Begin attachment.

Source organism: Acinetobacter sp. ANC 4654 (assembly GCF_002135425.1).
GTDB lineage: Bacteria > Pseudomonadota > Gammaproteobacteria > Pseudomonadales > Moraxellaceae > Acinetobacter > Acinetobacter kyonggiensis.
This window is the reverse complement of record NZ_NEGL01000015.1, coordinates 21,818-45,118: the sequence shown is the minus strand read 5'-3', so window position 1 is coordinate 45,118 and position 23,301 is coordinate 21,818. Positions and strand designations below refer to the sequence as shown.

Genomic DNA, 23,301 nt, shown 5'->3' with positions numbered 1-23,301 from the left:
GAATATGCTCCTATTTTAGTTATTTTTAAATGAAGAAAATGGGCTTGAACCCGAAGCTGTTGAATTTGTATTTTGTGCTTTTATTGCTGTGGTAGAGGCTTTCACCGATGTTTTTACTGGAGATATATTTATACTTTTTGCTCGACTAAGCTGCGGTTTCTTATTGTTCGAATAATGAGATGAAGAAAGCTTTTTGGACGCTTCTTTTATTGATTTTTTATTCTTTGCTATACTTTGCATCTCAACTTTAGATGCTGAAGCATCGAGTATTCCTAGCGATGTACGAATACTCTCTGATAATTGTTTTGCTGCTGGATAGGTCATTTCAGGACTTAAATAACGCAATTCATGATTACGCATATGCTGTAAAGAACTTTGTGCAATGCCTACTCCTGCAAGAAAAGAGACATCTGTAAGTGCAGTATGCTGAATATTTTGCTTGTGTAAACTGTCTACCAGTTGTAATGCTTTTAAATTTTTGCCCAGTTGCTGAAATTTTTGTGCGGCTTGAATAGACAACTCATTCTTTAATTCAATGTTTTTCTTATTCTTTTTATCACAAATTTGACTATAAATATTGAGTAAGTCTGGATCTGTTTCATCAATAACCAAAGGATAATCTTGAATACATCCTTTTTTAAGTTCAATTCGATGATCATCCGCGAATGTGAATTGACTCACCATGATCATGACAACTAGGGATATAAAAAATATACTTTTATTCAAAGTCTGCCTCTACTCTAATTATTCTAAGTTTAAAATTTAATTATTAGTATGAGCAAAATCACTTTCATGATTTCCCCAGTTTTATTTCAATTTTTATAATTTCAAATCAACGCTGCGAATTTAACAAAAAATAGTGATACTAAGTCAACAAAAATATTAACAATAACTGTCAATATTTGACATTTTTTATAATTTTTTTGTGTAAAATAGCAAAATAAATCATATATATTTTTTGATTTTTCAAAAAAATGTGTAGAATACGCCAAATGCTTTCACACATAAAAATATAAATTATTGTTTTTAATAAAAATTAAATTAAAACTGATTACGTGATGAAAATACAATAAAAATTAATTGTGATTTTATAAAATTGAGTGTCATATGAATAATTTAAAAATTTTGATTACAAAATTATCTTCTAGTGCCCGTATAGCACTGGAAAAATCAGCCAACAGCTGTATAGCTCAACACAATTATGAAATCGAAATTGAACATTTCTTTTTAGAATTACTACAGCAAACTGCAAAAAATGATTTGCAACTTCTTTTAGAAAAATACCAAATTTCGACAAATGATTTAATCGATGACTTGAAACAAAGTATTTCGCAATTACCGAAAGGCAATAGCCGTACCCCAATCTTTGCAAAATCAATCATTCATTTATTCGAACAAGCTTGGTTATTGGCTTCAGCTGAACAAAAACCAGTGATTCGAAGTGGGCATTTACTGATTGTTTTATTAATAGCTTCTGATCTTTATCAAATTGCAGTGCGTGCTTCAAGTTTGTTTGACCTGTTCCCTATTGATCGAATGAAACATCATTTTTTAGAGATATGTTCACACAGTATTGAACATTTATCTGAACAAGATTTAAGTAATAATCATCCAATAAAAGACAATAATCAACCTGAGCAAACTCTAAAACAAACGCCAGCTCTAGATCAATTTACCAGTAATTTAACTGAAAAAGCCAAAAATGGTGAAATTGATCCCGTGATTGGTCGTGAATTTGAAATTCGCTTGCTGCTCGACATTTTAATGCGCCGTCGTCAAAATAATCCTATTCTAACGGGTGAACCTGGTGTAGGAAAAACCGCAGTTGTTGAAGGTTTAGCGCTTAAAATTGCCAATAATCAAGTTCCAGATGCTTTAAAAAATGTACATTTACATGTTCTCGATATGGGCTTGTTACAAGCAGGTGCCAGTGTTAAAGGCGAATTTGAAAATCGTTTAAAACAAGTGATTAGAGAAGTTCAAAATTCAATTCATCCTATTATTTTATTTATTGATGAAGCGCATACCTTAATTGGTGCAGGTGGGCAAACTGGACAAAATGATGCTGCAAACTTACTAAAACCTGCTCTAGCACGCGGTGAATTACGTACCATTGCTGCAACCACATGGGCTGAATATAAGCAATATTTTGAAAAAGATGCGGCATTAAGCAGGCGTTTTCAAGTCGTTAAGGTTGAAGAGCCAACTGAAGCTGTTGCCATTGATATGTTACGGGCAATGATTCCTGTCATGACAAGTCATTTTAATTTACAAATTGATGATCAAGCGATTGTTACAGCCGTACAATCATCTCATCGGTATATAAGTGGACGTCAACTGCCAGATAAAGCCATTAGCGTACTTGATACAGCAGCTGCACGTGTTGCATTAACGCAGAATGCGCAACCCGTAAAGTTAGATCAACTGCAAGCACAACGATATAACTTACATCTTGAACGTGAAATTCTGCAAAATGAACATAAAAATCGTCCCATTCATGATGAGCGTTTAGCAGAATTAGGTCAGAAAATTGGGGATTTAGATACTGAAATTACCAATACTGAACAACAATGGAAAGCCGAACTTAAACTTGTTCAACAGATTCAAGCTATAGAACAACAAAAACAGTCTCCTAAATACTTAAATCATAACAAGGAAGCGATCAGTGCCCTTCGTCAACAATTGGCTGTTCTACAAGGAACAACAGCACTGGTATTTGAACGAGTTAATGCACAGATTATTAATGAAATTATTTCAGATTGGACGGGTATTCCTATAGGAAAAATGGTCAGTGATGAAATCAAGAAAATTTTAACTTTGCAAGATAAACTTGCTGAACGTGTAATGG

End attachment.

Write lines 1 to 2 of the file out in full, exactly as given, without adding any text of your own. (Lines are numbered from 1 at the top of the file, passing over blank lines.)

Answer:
Source organism: Acinetobacter sp. ANC 4654 (assembly GCF_002135425.1).
GTDB lineage: Bacteria > Pseudomonadota > Gammaproteobacteria > Pseudomonadales > Moraxellaceae > Acinetobacter > Acinetobacter kyonggiensis.